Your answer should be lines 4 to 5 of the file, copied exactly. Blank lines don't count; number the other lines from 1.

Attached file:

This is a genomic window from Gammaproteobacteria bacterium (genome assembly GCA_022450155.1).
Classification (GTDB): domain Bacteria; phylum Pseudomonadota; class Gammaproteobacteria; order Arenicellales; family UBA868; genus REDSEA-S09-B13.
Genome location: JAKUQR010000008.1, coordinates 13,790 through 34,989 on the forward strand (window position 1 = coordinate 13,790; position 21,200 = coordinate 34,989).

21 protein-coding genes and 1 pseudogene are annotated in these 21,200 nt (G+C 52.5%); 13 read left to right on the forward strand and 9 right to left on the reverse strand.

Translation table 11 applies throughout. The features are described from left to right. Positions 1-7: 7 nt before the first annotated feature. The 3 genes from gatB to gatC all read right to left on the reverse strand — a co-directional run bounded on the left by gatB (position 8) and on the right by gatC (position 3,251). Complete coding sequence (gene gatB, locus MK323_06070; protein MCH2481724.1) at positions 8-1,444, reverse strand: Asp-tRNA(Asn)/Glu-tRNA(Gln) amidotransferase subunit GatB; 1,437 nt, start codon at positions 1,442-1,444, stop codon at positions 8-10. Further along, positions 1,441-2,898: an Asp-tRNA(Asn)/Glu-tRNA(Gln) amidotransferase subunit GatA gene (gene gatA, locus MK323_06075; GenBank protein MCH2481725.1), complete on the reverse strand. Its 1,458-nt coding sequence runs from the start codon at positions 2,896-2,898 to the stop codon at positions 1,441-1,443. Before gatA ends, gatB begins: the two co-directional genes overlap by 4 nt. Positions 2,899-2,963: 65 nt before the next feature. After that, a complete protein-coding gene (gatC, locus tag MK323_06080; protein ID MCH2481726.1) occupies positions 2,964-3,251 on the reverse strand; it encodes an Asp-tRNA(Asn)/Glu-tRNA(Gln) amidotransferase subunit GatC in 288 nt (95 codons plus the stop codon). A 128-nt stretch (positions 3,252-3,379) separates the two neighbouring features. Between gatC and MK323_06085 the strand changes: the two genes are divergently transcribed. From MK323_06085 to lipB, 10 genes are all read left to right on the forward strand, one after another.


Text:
21 protein-coding genes and 1 pseudogene are annotated in these 21,200 nt (G+C 52.5%); 13 read left to right on the forward strand and 9 right to left on the reverse strand.

Translation table 11 applies throughout. The features are described from left to right. Positions 1-7: 7 nt before the first annotated feature. The 3 genes from gatB to gatC all read right to left on the reverse strand — a co-directional run bounded on the left by gatB (position 8) and on the right by gatC (position 3,251). Complete coding sequence (gene gatB, locus MK323_06070; protein MCH2481724.1) at positions 8-1,444, reverse strand: Asp-tRNA(Asn)/Glu-tRNA(Gln) amidotransferase subunit GatB; 1,437 nt, start codon at positions 1,442-1,444, stop codon at positions 8-10. Further along, positions 1,441-2,898: an Asp-tRNA(Asn)/Glu-tRNA(Gln) amidotransferase subunit GatA gene (gene gatA, locus MK323_06075; GenBank protein MCH2481725.1), complete on the reverse strand. Its 1,458-nt coding sequence runs from the start codon at positions 2,896-2,898 to the stop codon at positions 1,441-1,443. Before gatA ends, gatB begins: the two co-directional genes overlap by 4 nt. Positions 2,899-2,963: 65 nt before the next feature. After that, a complete protein-coding gene (gatC, locus tag MK323_06080; protein ID MCH2481726.1) occupies positions 2,964-3,251 on the reverse strand; it encodes an Asp-tRNA(Asn)/Glu-tRNA(Gln) amidotransferase subunit GatC in 288 nt (95 codons plus the stop codon). A 128-nt stretch (positions 3,252-3,379) separates the two neighbouring features. Between gatC and MK323_06085 the strand changes: the two genes are divergently transcribed. From MK323_06085 to lipB, 10 genes are all read left to right on the forward strand, one after another.